Thursday, December 22, 2016

Beware The Slime

How slime thinks:
They are slime molds —yellow, oozing, amoeba-like organisms found on decaying logs and other moist areas. They have no brains. They have no neurons. Each consists of just a single, giant cell. And yet, they’re capable of surprisingly complicated and almost intelligent behaviors. The species that Dussutour studies, Physarum polycephalum, can make decisions, escape from traps, and break out of Petri dishes. “It’s a unicellular organism but it looks smart,” she says.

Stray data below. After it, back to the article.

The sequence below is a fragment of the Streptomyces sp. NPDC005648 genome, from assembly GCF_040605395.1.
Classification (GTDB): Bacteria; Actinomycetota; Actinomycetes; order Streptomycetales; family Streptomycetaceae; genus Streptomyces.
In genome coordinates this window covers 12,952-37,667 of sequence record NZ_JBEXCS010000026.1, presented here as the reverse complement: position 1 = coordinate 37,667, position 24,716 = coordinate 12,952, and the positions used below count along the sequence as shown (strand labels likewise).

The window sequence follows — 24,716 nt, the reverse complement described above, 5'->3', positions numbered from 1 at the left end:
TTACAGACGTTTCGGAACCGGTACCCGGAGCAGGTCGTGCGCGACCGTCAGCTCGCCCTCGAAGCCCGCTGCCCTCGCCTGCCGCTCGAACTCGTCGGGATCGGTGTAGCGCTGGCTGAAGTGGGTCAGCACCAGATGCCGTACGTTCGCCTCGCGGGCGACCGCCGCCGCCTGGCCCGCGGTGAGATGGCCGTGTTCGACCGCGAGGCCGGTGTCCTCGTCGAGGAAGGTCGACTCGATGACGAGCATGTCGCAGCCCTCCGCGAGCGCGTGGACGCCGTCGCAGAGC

At its smallest, Physarum can exist as microscopic cells, which actively swim about. These cells are attracted to each other, and when they swarm together, they can merge. The result is a single giant cell called a plasmodium, which can extend for meters. It moves with a top speed of 4 centimeters per hour, by extending tendrils in any direction. A single plasmodium can tear itself into fully functioning pieces, and the pieces can fuse right back again.
The slime is learning...

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